Transfer of BTL Property from Parent To Child

Just want some advice for someone I know. The person is a newly qualified teacher in London, not on the best of salaries, but decent enough and will increase over time. Her father is a landlord, but is getting old with very little owing on an investment property owned for 30 years, current lender is Godiva Mortgages - something like £60k is owing on a valuation of something like £700k with a monthly rental of around £2k. What would be the process of getting the property entirely re-registered under the daughter’s name (ie my friend)? Obviously as a BTL, my friend will need to apply for a BTL mortgage etc… Just want some advice from someone who has done it and any tax advice too on how best to go about it. Thanks all!

If a mortgage is involved it is best to use a solicitor firm as the mortgage company will require professional solicitor to act for them so they would incur this cost anyway.

The father would be responsible for capital gains tax at 28% on the gain so given it has been held for 30 years this is likely to be very substantial. Capital gains tax doesn’t apply on death so dependent on how old the father is it may be better to gift the income and then gift property to daughter on his death but his inheritance tax position would need to be taken into account.

Stamp duty doesn’t apply on gifts but if daughter is taking on a 60k mortgage then stamp duty would be payable on this amount. If she has no other property then no stamp duty is due, if she has other property she would pay 3% on mortgage amount.


Hi Richard,
Many thanks for your response. 28% on a property that was probably bought for a tenth of what it is today, i.e. £70k back in the 90’s. will be substantial - i.e. 28% of £630k gain equates to something like £176k - not a small chunk of change!
Sounds like the best bet is for the father to keep it on. How much is CGT just out of curiosity? She also has an older brother; i know from another friend of mine whos’ mother died a couple of years ago, an only child gets another £100k allowance on top of the standard - but I have no idea on the numbers. If the daughter is added to the mortgage, is that possible or is that still susceptible to stamp duty? Thanks!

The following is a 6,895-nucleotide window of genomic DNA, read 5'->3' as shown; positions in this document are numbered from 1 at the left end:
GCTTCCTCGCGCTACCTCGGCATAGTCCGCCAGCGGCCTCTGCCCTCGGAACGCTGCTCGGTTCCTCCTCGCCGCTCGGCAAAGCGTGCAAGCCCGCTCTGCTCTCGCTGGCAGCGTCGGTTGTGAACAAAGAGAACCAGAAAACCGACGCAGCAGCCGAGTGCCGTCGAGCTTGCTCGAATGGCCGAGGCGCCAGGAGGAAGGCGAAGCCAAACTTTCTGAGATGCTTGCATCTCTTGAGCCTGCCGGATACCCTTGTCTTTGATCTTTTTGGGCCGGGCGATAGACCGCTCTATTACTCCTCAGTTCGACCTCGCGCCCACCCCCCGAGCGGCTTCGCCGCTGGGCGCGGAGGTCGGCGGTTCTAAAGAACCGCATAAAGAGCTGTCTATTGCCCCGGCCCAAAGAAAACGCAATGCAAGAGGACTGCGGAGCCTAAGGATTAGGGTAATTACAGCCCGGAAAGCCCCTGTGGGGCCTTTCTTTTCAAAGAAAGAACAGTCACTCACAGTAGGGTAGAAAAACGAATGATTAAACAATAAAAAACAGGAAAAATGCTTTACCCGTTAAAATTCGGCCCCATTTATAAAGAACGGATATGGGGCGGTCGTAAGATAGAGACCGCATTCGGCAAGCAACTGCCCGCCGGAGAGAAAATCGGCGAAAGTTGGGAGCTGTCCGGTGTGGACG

You have calculated the cgt (approx)? I assume you meant IHT? There is an exempt amount of £325k plus where there is property and children there is now an additional £175k so effectively first 500k is iht free. This applies to fathers estate, children dont get a separate allowance. If father is married or widower where iht allowance wasn’t used on wifes death then the joint allowance is effectively £1million. Anything over is taxed at 40% and if estate is over £2m they start to lose the property related exempt amount. There are ways of mitigating IHT but father probably should seek advice on this.

If they were to gift it the father would need to live 7 years, otherwise gift would still be in fathers estate and subject to iht so would be paying cgt and iht.

It would be up to mortgage company if they are willing to have a non owner on mortgage but isnt really likely to be a good idea as joint mortgage would reduce fathers debt which is would increase iht liability.

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Hi Richard, thanks. Seems like i got my calculations wrong, thanks for correcting me. I found interesting the sentence: “If they were to gift it the father would need to live 7 years, otherwise gift would still be in fathers estate and subject to iht so would be paying cgt and iht.” - does this mean, if the father was to legally gift it to his daughter, i.e. I guess this needs to go via a Solicitor, then on the 7th year and 1 day it is then IHT and CGT free? I hope I have understood that correctly - if not, feel free to elaborate. The property in seven years will be mortgage free, unencumbered. Thanks.

No. Cgt is payable on transfer based on market value at time of transfer and can’t be reclaimed irrespective of when he dies. I was meaning that doing the gift now has the risk that he would pay the circa 176k cgt now and still potentially be liable to iht of £280k (dependent on other assets) if he died within 7 years so a total of £456k in tax, which is a lot!!

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I gave a flat to my daughter 4 years ago I need to live another 3 for it to be out of any tax. Strongly suggest you consult an accountant/ solicitor

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have a look taxcafe